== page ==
A Seat at the Table

It seems like we work and work to be a part of the insiders our whole lives. We want to be in on the inside jokes, and we want to have popular friends and be admired by others. So maybe you’re thinking, “No, I don’t.” Fair enough. I suppose I was projecting. Because much of my life, I have wanted to be an insider. I want to be cool, fun, funny, and one of the “it” crowd.

I wouldn’t say I’ve been remarkably successful. The more we want to be on the “in,” the more elusive that becomes. But what I’ve found is that there’s beauty on the outside.

I once found myself in a debate, fiercely defending the need for people to make a space for women at the table. My fellow debater countered by saying that those in power created the table, and we didn’t need a seat there, the table was broken, and we needed to go elsewhere. At the time, this seemed outrageous to me. Why would we not want a seat at the table?! Why would we not want to sit amongst those in power?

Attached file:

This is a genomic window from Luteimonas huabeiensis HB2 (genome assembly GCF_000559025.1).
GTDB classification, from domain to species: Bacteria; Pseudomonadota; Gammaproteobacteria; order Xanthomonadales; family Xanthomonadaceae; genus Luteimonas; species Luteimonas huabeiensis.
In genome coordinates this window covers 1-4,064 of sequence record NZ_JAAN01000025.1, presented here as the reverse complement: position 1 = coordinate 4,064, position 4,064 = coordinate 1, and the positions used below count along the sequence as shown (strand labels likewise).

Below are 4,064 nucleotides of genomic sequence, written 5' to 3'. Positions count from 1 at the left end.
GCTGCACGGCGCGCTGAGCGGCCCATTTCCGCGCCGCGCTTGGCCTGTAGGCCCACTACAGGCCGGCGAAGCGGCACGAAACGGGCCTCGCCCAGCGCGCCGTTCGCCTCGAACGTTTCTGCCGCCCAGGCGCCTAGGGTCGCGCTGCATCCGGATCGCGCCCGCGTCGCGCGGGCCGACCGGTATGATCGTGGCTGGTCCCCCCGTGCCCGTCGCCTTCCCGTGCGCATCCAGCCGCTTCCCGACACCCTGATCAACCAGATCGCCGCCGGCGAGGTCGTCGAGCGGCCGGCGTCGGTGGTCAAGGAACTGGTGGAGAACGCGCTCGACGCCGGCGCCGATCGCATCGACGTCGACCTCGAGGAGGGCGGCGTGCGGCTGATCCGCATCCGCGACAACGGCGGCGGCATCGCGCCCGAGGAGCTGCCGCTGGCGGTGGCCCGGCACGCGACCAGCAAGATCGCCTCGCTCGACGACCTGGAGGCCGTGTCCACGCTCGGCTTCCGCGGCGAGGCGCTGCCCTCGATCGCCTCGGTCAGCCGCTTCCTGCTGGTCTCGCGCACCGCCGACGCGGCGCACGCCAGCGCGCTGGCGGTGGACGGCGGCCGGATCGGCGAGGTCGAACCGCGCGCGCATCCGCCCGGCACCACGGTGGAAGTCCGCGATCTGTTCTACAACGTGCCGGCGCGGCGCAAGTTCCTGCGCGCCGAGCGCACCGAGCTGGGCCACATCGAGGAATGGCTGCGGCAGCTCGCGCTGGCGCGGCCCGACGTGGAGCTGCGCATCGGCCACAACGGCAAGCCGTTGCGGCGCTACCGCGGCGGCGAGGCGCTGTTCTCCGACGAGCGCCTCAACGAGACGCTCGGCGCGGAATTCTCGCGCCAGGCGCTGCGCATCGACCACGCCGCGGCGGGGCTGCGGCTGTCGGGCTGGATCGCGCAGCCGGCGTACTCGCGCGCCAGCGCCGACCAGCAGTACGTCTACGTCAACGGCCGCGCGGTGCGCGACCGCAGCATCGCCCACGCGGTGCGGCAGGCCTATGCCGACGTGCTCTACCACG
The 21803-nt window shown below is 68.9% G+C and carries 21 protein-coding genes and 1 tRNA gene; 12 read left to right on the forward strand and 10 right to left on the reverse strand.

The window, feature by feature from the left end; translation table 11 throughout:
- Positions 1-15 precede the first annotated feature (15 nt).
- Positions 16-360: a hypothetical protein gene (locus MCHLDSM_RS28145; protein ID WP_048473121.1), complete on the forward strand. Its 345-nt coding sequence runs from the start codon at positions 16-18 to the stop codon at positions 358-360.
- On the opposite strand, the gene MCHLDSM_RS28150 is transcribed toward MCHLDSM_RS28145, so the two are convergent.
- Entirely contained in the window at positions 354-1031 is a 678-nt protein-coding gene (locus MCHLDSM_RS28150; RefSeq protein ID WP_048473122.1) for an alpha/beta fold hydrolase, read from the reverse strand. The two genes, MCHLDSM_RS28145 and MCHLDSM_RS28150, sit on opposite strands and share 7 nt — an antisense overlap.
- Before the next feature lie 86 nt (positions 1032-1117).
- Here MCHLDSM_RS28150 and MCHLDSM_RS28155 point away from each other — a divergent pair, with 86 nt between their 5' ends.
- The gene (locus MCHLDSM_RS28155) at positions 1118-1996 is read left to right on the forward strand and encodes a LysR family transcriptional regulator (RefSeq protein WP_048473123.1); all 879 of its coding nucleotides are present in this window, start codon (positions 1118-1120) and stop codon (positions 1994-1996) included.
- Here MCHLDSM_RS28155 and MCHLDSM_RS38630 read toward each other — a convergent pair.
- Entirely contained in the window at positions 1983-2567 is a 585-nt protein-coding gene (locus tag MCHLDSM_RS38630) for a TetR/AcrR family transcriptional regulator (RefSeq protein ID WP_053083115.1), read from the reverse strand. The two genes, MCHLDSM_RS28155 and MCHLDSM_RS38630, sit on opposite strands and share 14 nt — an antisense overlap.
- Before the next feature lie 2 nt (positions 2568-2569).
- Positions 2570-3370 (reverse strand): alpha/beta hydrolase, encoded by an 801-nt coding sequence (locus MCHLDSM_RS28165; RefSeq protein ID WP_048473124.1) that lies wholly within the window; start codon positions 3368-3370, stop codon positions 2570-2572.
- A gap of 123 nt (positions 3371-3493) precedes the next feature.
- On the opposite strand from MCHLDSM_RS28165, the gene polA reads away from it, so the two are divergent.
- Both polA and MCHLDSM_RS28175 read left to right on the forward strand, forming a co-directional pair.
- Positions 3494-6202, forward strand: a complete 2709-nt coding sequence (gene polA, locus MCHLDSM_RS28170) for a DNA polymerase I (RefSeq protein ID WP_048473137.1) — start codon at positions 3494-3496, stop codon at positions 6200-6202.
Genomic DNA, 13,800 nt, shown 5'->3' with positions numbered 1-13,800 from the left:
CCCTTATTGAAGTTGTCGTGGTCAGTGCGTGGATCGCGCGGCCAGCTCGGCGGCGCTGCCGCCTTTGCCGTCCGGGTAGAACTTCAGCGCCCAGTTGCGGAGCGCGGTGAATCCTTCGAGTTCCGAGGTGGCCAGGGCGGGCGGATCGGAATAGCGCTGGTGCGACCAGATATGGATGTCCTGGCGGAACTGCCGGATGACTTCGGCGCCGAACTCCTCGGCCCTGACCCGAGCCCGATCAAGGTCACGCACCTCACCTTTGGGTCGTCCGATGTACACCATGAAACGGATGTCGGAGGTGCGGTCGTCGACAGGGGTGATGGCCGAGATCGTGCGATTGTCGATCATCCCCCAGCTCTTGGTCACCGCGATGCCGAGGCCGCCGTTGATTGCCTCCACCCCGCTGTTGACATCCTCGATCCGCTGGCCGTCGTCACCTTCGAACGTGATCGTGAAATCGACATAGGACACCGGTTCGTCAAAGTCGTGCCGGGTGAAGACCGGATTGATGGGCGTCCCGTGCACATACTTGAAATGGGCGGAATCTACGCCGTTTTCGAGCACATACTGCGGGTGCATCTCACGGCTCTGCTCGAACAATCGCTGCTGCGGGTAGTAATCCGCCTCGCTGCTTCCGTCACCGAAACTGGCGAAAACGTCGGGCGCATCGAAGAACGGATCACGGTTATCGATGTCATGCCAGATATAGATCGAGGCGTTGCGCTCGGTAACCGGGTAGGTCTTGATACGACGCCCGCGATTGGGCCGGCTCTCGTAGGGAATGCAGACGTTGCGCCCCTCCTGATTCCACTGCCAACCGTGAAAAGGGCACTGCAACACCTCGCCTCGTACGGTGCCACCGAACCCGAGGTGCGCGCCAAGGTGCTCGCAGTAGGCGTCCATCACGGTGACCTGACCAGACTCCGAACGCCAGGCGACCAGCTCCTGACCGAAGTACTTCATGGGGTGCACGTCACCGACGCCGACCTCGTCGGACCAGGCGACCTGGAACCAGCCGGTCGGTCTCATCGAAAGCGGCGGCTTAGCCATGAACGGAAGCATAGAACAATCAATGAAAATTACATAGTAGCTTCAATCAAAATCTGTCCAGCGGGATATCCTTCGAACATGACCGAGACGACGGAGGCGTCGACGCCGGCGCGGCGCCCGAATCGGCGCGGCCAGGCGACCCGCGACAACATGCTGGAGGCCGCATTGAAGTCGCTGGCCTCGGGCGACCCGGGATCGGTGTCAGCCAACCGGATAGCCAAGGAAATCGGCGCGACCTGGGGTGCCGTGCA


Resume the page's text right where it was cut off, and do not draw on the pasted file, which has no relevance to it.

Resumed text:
It makes more sense to me now.

The structures that oppress and create a table that includes some and excludes others, are not structures that deserve much of my time or energy. Instead, my focus ought to be away from the table. Who is not sitting at the table, and how can I find my place among them? Not, “How can I get them a chair to squeeze into the table?” They don’t need that. And you know what? Neither do I.

If you’re feeling like an outsider today, you are not alone. It’s exhausting fighting for a seat at the table. And while I’ve intellectually decided to stop fighting for a chair, my ego and the systems that have raised me still push me to want one. So today, I’m choosing to turn away from the table of power to face those on the outside. Some don’t have a seat. Some have rejected a seat outright. Either way, those are the people I want to be associated with.

In Community,
Pastor to the Neighborhood